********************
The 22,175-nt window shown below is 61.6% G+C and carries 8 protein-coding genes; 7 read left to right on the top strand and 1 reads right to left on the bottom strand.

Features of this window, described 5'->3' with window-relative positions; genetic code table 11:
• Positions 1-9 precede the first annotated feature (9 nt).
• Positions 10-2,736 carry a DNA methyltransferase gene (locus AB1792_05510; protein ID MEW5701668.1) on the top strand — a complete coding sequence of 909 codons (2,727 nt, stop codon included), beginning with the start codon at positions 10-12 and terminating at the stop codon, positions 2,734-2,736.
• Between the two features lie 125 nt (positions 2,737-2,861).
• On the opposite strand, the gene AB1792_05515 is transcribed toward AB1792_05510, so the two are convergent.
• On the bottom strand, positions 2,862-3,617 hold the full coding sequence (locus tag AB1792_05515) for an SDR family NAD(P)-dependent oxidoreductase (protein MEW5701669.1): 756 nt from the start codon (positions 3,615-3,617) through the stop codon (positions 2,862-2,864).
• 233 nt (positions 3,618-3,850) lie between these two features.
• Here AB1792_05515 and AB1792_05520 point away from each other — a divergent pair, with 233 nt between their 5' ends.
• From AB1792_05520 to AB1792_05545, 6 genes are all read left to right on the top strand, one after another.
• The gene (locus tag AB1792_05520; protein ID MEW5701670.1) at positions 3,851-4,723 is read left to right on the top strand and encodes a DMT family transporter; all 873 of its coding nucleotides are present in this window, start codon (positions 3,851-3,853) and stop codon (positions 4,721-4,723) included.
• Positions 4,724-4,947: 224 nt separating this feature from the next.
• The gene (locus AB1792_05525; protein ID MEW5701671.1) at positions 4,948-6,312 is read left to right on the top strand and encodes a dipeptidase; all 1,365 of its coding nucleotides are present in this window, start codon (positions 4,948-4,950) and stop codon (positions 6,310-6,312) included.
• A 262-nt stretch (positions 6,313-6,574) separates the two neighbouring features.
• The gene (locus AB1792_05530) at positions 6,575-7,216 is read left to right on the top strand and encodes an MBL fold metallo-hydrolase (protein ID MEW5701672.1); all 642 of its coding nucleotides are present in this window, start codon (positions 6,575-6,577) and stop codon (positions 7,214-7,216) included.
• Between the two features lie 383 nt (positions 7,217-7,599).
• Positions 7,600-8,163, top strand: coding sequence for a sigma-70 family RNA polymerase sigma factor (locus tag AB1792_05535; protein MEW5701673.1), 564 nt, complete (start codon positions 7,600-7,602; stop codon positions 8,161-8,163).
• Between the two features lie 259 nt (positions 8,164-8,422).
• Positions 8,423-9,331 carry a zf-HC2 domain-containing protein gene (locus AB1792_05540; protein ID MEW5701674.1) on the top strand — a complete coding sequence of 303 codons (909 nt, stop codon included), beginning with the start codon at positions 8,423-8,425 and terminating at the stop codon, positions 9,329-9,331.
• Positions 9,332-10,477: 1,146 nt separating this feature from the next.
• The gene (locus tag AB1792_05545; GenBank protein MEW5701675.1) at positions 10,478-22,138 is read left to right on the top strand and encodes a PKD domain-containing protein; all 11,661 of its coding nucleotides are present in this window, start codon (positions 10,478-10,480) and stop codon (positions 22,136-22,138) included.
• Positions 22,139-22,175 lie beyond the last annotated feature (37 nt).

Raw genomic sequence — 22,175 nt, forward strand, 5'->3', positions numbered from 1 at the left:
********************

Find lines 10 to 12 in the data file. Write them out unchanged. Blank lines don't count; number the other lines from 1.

• From AB1792_05520 to AB1792_05545, 6 genes are all read left to right on the top strand, one after another.
• The gene (locus tag AB1792_05520; protein ID MEW5701670.1) at positions 3,851-4,723 is read left to right on the top strand and encodes a DMT family transporter; all 873 of its coding nucleotides are present in this window, start codon (positions 3,851-3,853) and stop codon (positions 4,721-4,723) included.
• Positions 4,724-4,947: 224 nt separating this feature from the next.